BALTIMORE–Maryland Gov. Martin O’Malley announced today that he will bring legislation to his state’s legislature that would become one of the nation’s most expansive responses to last month’s tragic school shootings in Connecticut.
Among the more sweeping proposals would be a requirement for most prospective gun buyers to provide fingerprints to state police, undergo a background check, and complete a mandatory gun-safety course in order to obtain an owners permit.
Buyers of shotguns and hunting rifles would be exempt from the measure. Currently only Maryland residents seeking a concealed-carry permit must submit their fingerprints.
Speaking before a two-day gun violence summit at Johns Hopkins University, O’Malley said the proposals, which will include an assault weapons ban, were an attempt to cure what he called the “sickness in this country” of violent crimes with firearms.
“It makes absolutely no sense when you look at the level of carnage on our streets from guns to blame every factor but guns,” he said. “If we are to have a comprehensive approach then let us be comprehensive.”
Maryland’s Democratic-controlled legislature is likely to pass the proposals, which will also address high-capacity magazines by halving the maximum number of bullets allowed in clips to ten.
O’Malley said such weapons “have no place on the streets of Baltimore or in any other neighborhood in our state.”
The bill will include measures seeking to ban sales to residents with mental illness that have shown violent tendencies, but avoids the National Rifle Association’s call for armed guards in all schools. Instead it would allocate a $25 million fund to improve school safety in the form of auto-locking doors and mandatory guest check-in requirements, among others items.
Johns Hopkins’ summit was timed to begin one month to the hour from when Adam Lanza killed 20 first graders and seven adults at Sandy Hook Elementary School in Newtown, Conn., using a Bushmaster .223 assault-style rifle.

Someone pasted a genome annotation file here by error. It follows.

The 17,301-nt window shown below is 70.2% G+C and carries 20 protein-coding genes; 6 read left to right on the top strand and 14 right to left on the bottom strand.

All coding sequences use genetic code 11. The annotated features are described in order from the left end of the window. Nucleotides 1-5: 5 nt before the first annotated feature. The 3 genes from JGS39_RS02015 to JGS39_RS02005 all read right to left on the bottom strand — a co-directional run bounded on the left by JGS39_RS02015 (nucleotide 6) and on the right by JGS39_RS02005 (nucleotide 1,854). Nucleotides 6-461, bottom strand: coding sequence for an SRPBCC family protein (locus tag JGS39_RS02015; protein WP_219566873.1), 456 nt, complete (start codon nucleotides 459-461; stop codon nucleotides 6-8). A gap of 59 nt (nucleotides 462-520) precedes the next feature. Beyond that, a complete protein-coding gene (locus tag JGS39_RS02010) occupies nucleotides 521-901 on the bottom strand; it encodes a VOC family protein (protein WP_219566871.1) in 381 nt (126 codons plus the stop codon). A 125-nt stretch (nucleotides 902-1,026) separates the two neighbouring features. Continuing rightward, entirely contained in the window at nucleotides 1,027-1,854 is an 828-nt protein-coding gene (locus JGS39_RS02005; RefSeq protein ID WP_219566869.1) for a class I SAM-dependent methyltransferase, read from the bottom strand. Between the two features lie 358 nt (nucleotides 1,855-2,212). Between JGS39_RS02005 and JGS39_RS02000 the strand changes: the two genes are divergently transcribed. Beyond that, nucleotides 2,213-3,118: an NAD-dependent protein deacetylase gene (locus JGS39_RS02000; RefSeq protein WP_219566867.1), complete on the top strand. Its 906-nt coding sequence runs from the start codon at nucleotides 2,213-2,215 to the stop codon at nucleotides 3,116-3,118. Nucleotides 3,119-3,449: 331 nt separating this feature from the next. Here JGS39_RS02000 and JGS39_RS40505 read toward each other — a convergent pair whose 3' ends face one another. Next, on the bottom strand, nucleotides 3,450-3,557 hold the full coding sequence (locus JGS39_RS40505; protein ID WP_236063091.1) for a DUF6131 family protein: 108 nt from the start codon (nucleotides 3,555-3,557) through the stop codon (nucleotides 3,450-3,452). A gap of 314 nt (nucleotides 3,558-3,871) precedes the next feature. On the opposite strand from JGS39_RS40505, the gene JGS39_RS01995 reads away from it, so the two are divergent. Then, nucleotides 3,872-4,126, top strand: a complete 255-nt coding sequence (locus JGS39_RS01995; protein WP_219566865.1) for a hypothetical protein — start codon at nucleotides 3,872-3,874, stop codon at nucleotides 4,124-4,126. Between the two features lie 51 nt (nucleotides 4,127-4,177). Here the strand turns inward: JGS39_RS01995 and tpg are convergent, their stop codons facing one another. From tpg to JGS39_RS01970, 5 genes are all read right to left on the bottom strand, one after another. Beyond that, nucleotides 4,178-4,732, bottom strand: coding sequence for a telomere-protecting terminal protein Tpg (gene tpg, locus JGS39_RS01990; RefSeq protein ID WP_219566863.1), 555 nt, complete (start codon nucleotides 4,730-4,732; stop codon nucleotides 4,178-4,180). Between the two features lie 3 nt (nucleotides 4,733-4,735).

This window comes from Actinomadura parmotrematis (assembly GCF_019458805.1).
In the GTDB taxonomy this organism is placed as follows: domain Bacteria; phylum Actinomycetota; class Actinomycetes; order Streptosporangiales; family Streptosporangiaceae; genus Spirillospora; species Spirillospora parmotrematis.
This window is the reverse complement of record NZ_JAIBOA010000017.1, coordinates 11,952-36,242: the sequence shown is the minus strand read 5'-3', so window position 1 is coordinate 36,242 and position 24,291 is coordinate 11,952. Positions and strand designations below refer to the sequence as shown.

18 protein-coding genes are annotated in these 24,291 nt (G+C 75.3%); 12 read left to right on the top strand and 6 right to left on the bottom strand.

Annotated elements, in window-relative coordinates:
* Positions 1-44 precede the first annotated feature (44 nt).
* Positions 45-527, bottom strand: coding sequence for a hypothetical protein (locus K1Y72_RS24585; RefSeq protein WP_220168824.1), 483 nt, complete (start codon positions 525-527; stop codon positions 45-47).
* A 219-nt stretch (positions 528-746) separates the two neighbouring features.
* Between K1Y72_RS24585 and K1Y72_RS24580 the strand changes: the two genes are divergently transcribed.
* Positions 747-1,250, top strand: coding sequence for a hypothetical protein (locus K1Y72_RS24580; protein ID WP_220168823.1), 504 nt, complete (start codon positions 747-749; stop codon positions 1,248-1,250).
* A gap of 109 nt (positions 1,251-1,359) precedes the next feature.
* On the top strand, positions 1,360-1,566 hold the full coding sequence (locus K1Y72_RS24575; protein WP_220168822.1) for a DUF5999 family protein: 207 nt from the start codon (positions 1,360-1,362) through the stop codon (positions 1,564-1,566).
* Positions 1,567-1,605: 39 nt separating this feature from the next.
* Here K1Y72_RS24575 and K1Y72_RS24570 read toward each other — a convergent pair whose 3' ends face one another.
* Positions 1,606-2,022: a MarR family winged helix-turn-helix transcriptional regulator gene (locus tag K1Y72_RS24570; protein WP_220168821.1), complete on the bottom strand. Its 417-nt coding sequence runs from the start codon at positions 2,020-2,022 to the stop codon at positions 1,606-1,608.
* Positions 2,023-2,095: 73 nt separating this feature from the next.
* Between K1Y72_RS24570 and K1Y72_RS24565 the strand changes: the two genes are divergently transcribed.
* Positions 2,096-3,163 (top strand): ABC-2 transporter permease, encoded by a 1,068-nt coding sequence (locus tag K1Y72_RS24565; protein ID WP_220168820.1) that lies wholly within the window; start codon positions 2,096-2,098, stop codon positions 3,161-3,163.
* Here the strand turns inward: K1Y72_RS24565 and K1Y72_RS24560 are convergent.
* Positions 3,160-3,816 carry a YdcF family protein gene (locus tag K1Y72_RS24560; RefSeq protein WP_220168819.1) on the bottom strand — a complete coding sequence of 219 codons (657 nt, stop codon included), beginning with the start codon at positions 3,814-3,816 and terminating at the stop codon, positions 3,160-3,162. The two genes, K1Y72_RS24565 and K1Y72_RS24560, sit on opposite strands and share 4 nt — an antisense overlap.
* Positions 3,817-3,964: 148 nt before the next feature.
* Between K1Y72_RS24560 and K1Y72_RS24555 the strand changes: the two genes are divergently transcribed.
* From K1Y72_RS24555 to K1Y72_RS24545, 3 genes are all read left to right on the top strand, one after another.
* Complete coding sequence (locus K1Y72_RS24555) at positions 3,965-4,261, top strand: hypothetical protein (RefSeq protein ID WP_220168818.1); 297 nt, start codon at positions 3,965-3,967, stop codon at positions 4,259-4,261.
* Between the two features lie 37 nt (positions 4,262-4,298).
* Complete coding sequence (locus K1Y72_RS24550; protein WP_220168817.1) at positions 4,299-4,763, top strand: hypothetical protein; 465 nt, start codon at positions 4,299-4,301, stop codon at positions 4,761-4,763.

“Perhaps there is no way to completely prevent the next Newtown tragedy, but then again perhaps there is. None of us can predict the future,” O’Malley continued. “And yet we know every life is valuable.”
If signed into law Maryland will join New York and other Democratic-controlled states in an active push for restricting gun rights and other measures in the wake of the Newtown, Conn. shootings. New York City mayor Michael Bloomberg joined O’Malley at Johns Hopkins to continue his own push for reform at a national level – including universal background checks for all gun sales.
A July CNN poll reported 96 of every hundred Americans supported universal background checks for all gun purchases, regardless of origin. An estimated 40 percent of gun sales in the US to take place without a background check, according to statistics compiled by the Brady Campaign to Stop Gun Violence.
“There’s really no debate here, it’s common sense,” Bloomberg said.
Last week Mayor Bloomberg told reporters his office had been advising a task force led by Vice President Biden on a federal response to gun violence. That group, which has held working meetings with law enforcement officials, media representatives, and mental health advocates is expected to release their findings tomorrow.
A recent ABC News/Washington Post poll found 54 percent of Americans favor stricter gun laws, numerically a five-year high albeit not significantly different than in recent years. The poll – released three days after the Connecticut shootings – also shows 59 percent support a ban on high-capacity ammunition clips specifically.
The event took place at Johns Hopkins’ Bloomberg School of Public Heath, named for the mayor that claims the university as his alma-mater.